The lady shows up in the strangest attire;
Don’t criticize the look, or your yard’s set on fire.
A mother, grandmother and mother-in-law
To two special ladies and a hen-pecked paw.
Leading the Abominables at festivals and parades,
She’s the life of the party- got that down in spades!
She marches to a tune that all can enjoy
This lady is truly the realest McCoy!
A fixture IPNA can’t live without
All join me together and give a great shout:
WE ALL LOVE YOU JOSIE! You surely had guessed
So Party On Girl! You’re really the BEST!
APRIL 24, 2009
She’s captained each party we give in the ‘Hood
Then tutored some others to do just as good.
Fourth of July picnic? A Butterfly Ball?
Not a problem for her, no problem at all.
A party for Betty? Fun games for the kids?
Advice on just what that last caterer did?
She reaches and teaches the way things should go,
Generously giving advice to the slow!
Picnics in Summer and dances in Season
If we give good parties, she is the reason.
At Potluck and Porch Party she pitches in
Welcomes all comers with a laugh and a grin.
She sparkles and shimmers and spreads joy around
She’s the smiling face of our small town down town.
Without her we’d be a much gloomier crowd.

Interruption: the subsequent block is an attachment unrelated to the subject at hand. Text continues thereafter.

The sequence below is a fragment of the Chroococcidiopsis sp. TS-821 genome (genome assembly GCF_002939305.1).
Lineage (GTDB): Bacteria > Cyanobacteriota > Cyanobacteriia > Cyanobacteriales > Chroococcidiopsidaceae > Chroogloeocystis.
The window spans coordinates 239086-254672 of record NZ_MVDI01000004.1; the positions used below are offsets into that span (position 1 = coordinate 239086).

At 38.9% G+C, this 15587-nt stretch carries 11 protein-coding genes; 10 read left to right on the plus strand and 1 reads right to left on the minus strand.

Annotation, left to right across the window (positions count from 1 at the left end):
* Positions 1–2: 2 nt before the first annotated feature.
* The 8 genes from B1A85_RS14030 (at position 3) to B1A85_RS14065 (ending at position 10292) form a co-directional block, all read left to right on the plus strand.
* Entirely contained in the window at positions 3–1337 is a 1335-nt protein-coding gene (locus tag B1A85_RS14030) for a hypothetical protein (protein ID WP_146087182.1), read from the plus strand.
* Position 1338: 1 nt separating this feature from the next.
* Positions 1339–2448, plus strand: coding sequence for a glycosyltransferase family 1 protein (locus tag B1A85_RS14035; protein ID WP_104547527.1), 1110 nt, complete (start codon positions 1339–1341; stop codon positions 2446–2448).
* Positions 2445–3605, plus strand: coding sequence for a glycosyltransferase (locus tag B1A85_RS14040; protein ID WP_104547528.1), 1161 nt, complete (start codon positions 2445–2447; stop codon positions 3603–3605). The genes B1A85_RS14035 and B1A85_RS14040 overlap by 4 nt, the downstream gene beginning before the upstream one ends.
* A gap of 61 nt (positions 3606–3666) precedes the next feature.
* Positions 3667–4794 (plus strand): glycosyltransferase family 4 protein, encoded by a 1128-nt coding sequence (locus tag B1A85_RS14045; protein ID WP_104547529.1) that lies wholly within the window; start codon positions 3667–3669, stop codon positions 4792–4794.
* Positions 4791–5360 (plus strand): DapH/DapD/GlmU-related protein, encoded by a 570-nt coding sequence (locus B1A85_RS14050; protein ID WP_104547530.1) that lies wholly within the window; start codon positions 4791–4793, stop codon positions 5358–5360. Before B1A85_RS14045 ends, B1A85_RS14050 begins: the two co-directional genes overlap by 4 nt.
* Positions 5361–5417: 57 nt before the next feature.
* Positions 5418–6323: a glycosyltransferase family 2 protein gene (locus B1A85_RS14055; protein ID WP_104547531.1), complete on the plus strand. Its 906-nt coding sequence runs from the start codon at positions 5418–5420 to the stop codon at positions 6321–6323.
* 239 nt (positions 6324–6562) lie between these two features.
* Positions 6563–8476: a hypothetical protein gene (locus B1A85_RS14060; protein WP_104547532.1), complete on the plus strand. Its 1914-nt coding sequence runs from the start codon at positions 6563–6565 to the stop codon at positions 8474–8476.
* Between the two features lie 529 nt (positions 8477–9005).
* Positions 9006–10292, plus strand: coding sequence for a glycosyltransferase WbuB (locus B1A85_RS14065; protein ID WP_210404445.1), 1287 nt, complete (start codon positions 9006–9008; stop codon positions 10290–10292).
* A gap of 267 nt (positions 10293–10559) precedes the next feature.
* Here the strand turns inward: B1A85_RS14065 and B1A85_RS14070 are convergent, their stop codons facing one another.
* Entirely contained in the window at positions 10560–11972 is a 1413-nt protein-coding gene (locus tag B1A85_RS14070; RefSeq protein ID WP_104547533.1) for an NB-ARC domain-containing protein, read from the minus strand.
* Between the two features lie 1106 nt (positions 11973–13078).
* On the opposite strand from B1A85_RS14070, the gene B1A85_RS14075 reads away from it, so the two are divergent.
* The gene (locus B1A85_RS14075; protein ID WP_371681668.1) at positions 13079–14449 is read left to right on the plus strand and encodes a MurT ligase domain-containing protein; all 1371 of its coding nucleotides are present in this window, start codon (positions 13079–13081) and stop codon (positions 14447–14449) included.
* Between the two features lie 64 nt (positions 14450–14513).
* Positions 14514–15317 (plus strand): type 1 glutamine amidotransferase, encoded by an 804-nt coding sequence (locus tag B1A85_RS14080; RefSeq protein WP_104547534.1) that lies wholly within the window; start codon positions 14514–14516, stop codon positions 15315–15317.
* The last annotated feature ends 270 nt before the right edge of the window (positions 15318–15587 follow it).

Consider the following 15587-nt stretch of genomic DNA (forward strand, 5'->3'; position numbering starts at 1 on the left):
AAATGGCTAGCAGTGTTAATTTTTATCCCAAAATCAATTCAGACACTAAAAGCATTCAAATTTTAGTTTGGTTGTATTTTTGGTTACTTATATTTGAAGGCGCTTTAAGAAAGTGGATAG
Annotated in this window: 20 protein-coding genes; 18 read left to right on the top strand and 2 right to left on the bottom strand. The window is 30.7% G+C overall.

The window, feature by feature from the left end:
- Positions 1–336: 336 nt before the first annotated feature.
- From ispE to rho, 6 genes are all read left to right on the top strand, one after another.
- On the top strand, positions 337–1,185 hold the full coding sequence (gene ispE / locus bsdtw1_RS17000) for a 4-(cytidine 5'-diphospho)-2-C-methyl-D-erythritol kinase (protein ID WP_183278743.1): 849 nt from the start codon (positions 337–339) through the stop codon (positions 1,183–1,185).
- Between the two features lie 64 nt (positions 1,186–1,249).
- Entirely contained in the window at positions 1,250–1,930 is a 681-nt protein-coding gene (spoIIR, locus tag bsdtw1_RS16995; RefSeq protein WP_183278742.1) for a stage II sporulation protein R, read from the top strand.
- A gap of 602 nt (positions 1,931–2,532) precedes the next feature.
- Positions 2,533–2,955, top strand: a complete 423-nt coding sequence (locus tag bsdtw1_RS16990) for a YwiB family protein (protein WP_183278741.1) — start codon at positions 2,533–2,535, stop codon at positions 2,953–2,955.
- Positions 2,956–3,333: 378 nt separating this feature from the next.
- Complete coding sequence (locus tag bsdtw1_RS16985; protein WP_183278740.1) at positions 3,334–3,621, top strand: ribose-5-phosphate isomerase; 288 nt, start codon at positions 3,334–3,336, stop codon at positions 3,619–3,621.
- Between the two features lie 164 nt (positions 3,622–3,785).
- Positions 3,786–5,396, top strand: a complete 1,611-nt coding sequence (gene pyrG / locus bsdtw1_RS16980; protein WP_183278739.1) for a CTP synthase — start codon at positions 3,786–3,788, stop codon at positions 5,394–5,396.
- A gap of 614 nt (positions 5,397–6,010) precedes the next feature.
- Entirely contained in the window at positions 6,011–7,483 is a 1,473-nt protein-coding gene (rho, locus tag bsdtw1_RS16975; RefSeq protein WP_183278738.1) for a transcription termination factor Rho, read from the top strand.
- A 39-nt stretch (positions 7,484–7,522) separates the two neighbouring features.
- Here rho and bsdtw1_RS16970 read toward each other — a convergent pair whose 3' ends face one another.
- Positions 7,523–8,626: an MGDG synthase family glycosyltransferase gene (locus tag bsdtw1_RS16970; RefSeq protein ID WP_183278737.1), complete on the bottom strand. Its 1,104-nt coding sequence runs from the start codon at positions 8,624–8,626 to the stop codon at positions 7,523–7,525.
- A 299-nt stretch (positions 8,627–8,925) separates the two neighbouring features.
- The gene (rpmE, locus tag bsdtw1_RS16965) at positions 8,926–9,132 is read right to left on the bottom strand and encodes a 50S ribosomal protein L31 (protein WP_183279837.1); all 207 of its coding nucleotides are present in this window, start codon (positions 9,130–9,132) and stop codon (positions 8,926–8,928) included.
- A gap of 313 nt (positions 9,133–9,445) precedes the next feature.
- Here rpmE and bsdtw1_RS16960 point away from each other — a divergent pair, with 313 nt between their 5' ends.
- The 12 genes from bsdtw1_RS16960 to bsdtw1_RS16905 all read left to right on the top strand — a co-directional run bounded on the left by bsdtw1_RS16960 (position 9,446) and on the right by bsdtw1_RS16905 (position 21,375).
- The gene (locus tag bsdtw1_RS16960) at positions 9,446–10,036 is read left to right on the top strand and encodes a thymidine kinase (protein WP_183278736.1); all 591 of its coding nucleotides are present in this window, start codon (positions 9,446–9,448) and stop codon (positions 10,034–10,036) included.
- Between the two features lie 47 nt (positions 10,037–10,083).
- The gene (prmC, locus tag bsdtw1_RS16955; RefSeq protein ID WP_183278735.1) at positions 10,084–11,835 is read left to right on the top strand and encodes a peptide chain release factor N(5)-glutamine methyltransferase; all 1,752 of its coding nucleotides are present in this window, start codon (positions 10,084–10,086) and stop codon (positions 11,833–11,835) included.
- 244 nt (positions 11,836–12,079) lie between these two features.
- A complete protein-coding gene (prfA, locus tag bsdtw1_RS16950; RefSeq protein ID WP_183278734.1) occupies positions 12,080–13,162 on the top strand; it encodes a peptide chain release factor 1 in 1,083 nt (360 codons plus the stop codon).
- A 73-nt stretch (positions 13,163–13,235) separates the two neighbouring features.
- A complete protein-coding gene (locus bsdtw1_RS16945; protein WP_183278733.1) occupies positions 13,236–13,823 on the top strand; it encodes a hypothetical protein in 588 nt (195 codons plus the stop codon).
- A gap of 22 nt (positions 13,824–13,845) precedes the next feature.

She’s getting this Joel so she’ll know that we’re Proud.
When there is a need for a hand she gives one.
When there is a need for a party she plans one.
When there is a need for a friend she is one.
Ever smiling, ever laughing, her dark eyes shine.
We love you so,
K AREN H EIM!
APRIL 24, 2009
In Memory of
March 27, 1943 - April 11, 2009
The headline on the obituary published in the AJC referred to M argie Veneziale as a “clothing buyer,” which she most certainly was
for many years. However, Margie was so much more to her family, friends, and Inman Park neighbors. She was an avid volunteer, hostess,
traveler, friend, and a Neighbor, in the truest sense of that word.
Margie was born in Medford, New Jersey. After a not completely successful attempt at secretarial school, Margie discovered her
passion, retailing. She began her long retail career at John W anamaker’s in Philadelphia.
In 1973 she met her husband, George, and they married and moved to Inman Park in 1974. Margie continued her career as a
sportswear and handbag buyer for Davison’s, Rich’s and finally Rich’s/Macy’s Department stores. As part of that job, Margie got to do
quite a bit of overseas travel, taking buying trips to Hong Kong, Paris, London and Italy. When her career was finally brought to an end
in 2008 by her battle with cancer, Margie was the manager of women’s clothing for 14 Rich’s/Macy’s stores in the Southeast. Margie put
her shopping experience to good use, dressing impeccably but not expensively because “she knew how to find next year’s styles at
yesterday’s prices,” a skill that she shared with her many friends.
Margie’s volunteerism spanned quite a wide range. She was selected as Rich’s Volunteer of the Year for her work with the children